Diabetes – Learn the Basics of Type 1, Type 2, and Gestational Diabetes

If you or someone you know has been diagnosed with high levels of blood sugar/glucose, then you’re at a higher risk of getting diabetes. Therefore, if you’re looking to understand diabetes, then you’ll love this post.

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Understanding Diabetes

Diabetes is an illness that is associated with high levels of blood glucose. Simply put, diabetes is a health problem that occurs when your blood sugar/blood glucose levels rise higher than normal.

This disease normally weakens your body’s ability to produce or respond to the hormone insulin. Which normally results in an unusual metabolism and/ digestion of carbohydrates, thus increases the levels of glucose (sugar) in your blood and urine.

Take note that blood glucose is one of your body’s main source of energy, and it comes from the food you eat.

Also, insulin is a hormone that is produced in the pancreas, which regulates the amount of glucose/sugar in your blood. In addition, it transports glucose from the food you eat into your cells, which in turn can be used for energy. Hence, we can say insulin helps to control your blood glucose levels.

diabetes

However, there are situations when your body is unable to produce enough or any insulin. Similarly, there are conditions where your body is unable to utilise insulin properly (also known as insulin resistance). In such situations, your body begins to store glucose in your blood, because your insulin hormone is unable to control your blood glucose levels.

As time progresses, you may experience some health problems (one of which is diabetes) because of the high levels of glucose in your blood.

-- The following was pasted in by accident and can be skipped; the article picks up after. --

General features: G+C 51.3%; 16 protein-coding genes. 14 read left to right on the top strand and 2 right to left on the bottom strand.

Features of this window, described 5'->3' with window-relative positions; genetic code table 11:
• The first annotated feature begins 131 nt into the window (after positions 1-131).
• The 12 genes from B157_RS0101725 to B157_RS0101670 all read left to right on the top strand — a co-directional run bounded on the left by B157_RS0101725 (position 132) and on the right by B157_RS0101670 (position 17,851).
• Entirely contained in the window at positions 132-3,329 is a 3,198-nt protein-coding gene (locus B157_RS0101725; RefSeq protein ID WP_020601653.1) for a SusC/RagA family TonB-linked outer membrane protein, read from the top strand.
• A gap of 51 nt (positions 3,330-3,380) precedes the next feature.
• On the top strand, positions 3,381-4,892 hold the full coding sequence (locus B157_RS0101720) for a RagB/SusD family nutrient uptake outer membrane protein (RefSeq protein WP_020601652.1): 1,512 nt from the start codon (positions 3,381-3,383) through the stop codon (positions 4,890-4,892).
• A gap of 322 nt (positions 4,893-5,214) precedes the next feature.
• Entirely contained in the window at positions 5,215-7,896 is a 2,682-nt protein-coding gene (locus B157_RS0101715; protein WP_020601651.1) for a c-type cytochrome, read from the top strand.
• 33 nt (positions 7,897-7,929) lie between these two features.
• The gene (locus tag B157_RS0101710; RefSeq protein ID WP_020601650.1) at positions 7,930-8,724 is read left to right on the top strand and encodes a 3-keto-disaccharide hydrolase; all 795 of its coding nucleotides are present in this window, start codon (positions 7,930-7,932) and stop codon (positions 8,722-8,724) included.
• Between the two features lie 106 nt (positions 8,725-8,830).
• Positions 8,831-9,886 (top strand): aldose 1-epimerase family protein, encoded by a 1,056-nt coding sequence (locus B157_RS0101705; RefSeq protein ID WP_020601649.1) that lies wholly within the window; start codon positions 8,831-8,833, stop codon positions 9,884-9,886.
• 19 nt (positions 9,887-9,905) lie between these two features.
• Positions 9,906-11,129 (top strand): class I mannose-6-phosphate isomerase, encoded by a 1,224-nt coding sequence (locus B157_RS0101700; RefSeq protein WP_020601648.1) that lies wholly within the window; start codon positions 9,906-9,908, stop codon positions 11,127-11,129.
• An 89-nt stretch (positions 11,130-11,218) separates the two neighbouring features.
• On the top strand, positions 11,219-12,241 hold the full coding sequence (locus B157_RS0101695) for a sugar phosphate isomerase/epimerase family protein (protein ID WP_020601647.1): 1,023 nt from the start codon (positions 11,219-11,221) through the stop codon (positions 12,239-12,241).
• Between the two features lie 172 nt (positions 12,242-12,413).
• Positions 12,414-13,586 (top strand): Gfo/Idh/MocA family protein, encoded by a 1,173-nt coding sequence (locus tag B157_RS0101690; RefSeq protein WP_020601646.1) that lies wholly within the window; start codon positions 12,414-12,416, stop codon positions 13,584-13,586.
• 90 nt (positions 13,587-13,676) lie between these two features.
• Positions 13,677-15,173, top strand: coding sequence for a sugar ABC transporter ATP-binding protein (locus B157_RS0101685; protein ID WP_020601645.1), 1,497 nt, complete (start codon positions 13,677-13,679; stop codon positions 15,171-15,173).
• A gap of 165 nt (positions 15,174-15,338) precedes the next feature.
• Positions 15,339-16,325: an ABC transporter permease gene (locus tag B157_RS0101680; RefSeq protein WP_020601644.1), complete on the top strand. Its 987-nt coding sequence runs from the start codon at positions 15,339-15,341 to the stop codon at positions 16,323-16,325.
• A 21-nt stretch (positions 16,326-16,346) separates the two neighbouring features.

Despite health professionals are yet to find a cure for diabetes, it is still possible to properly manage your diabetes and stay in good physical shape. Simple lifestyle change can help in such situation.

So now let’s look at the most common types of diabetic

The type 1, type 2 and gestational diabetes are generally considered the most common types.

Type 1 diabetes

Type 1 diabetes occurs when your body does not produce insulin. Such conditions may occur when the cell in your pancreas that makes insulin is damaged or not working properly. This type of diabetes is commonly diagnosed in children and young adults, but it can also be seen in adults and old people.

The cause of type 1 diabetes is still unknown and is therefore not preventable with the currently available data. Common symptoms may occur rapidly and include thirst, excessive excretion of urine, weight loss, constant hunger, vision changes, and fatigue.

Individuals with type 1 diabetes are required to take insulin every day to stay alive. Nonetheless, with the benefit of insulin therapy and other relevant treatments, people of any age can learn to manage their condition, live long, and enjoy healthy lives.

Type 2 diabetes

Type 2 diabetes occurs when your body does not utilise insulin correctly. This is often termed ‘insulin resistance’. The Type 2 diabetes is the most common form of diabetes and is often diagnosed in middle-aged and older people but nowadays can also be seen in children.